The U.S. Air Force is quietly assembling the world’s most powerful air-to-air fighting team at bases near Iran. Stealthy F-22 Raptors on their first front-line deployment have joined a potent mix of active-duty and Air National Guard F-15 Eagles, including some fitted with the latest advanced radars. The Raptor-Eagle team has been honing special tactics for clearing the air of Iranian fighters in the event of war.
It’s been years since the Air Force has maintained a significant dogfighting presence in the Middle East. During the 2003 invasion of Iraq Boeing-made F-15Cs flew air patrols from Saudi Arabia, but the Iraqi air force put up no resistance and the Eagle squadrons soon departed. For the next nine years Air Force deployments to the Middle East were handled by ground-attack planes such as A-10s, F-16s and twin-seat F-15E Strike Eagles.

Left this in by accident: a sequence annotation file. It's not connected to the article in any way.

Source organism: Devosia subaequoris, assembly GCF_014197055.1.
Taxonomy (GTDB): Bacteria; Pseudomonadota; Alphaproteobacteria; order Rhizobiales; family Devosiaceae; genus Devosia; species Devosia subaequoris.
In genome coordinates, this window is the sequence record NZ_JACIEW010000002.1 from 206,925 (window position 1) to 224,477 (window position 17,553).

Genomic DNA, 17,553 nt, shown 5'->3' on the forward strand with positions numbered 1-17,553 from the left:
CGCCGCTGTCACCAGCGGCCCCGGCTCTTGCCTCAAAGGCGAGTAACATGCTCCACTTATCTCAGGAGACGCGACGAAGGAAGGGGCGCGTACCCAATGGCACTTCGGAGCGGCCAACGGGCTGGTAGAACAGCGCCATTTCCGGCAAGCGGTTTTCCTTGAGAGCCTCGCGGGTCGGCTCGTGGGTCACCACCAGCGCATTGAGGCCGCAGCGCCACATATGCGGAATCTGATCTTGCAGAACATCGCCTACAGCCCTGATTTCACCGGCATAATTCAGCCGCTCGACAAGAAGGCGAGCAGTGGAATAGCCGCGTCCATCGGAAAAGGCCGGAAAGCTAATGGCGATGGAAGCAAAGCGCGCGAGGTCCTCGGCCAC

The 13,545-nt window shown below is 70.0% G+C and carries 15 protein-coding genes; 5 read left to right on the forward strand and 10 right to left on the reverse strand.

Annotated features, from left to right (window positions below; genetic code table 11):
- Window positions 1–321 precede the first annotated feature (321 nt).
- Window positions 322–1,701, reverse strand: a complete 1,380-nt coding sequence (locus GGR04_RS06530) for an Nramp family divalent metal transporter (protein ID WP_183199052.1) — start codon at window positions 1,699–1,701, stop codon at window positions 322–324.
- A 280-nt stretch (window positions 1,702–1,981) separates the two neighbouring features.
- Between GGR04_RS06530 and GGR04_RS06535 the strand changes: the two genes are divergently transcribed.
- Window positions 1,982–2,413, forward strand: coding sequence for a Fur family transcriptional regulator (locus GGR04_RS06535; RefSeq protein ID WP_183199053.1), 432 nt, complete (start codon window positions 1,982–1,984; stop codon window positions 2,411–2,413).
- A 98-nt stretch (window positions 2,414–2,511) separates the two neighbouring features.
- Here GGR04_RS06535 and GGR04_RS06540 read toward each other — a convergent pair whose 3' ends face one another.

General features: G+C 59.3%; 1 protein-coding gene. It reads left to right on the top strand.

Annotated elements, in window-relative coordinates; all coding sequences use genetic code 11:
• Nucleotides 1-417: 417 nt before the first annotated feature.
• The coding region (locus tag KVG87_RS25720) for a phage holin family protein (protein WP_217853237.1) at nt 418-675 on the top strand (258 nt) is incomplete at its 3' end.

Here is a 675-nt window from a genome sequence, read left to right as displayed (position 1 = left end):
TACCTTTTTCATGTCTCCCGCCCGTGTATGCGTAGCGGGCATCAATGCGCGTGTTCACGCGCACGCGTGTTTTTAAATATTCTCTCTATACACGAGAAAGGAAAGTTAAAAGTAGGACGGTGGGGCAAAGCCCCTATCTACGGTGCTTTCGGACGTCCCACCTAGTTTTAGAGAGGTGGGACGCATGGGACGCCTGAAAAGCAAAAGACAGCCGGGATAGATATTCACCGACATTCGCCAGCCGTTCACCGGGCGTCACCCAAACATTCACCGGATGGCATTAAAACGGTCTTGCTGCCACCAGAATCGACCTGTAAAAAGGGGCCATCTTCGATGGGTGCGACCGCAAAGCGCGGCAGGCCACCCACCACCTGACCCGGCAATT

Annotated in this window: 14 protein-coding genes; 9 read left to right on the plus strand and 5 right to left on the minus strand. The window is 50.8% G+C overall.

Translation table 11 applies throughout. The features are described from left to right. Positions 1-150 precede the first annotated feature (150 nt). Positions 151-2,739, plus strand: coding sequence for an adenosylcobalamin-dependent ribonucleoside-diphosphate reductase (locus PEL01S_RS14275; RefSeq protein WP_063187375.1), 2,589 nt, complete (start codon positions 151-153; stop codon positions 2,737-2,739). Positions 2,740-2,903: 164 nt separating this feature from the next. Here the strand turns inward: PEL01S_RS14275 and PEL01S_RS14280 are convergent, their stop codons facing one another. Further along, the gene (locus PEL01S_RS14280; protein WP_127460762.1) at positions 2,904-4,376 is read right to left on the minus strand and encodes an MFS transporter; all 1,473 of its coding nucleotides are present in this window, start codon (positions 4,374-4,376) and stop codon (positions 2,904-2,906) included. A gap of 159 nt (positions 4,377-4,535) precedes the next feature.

The 1980s-vintage F-15Cs, plagued by structural problems, stayed home in the U.S. and Japan. The brand-new F-22s, built by Lockheed Martin, suffered their own mechanical and safety problems. When they ventured from their home bases in Virginia, Alaska and New Mexico, it was only for short training exercises over the Pacific. The F-15Cs and F-22s sat out last year’s Libya war.